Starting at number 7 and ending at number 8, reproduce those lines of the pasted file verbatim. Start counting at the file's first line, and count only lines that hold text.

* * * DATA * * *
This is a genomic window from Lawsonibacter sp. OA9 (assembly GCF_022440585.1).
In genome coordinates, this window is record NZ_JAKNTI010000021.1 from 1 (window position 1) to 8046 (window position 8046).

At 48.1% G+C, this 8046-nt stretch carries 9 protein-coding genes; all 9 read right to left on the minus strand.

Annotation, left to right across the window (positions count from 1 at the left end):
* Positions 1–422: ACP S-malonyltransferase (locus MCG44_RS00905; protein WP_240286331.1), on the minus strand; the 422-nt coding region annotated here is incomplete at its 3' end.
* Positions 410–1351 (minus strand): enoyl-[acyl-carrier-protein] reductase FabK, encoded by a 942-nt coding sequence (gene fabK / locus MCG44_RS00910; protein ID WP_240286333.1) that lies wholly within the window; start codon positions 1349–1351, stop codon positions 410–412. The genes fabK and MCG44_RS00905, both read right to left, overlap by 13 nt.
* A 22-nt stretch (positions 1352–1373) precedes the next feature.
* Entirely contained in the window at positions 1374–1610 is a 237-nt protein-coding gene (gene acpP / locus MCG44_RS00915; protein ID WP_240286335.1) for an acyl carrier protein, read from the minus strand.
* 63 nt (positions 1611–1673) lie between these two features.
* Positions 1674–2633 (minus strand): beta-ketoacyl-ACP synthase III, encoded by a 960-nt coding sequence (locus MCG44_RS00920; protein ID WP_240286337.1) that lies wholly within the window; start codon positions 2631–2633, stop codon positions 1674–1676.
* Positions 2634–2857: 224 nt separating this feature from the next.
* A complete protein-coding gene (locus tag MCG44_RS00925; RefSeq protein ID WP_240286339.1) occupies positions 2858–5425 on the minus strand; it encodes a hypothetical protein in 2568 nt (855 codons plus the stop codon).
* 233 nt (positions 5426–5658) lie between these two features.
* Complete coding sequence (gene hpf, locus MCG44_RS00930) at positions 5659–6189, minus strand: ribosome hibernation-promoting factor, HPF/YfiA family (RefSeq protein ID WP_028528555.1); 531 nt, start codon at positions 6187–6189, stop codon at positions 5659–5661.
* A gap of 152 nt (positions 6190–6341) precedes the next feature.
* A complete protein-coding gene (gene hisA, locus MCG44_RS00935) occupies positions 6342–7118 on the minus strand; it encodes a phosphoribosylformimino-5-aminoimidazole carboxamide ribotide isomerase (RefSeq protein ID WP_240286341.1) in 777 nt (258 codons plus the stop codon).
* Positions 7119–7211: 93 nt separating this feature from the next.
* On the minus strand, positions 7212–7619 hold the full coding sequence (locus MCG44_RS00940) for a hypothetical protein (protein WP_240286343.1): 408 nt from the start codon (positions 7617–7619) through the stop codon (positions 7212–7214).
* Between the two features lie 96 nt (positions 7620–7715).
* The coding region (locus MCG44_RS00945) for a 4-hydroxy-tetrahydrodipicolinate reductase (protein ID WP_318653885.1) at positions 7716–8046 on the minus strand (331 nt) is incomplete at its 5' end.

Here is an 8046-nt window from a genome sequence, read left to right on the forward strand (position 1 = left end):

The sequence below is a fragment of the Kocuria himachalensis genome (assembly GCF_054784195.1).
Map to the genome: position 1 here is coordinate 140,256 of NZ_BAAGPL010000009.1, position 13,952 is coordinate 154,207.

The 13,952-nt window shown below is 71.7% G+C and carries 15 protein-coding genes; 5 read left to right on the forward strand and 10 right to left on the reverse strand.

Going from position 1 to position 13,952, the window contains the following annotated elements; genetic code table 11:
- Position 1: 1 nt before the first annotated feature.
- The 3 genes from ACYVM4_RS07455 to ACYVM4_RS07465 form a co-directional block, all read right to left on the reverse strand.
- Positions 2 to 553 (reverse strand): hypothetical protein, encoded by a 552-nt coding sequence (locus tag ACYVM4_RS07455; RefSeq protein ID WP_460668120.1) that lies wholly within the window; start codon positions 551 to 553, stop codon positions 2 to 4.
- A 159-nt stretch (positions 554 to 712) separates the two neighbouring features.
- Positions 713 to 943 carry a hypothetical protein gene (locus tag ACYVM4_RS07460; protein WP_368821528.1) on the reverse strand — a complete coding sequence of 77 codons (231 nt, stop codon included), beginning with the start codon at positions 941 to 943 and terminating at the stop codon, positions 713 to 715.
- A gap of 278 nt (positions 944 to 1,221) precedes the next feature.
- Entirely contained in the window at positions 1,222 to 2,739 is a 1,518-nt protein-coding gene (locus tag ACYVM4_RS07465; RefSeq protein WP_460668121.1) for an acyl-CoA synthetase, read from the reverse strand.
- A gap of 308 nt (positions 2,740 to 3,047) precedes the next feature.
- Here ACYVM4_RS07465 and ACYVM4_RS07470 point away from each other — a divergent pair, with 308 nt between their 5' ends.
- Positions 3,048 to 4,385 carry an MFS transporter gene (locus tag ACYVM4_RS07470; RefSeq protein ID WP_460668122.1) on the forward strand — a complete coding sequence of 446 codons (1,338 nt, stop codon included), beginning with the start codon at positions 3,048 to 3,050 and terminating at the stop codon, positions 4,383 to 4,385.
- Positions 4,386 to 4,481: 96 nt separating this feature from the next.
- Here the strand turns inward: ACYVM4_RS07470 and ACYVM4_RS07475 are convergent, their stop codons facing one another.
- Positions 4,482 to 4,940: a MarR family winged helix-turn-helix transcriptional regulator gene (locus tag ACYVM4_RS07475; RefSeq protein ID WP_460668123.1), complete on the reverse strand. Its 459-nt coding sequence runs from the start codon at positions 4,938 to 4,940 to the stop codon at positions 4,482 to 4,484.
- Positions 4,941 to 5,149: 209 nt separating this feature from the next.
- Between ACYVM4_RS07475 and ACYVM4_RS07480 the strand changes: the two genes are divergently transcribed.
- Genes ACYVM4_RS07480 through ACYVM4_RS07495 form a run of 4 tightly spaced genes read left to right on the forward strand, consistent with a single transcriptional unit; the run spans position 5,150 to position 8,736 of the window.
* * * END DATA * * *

* A 22-nt stretch (positions 1352–1373) precedes the next feature.
* Entirely contained in the window at positions 1374–1610 is a 237-nt protein-coding gene (gene acpP / locus MCG44_RS00915; protein ID WP_240286335.1) for an acyl carrier protein, read from the minus strand.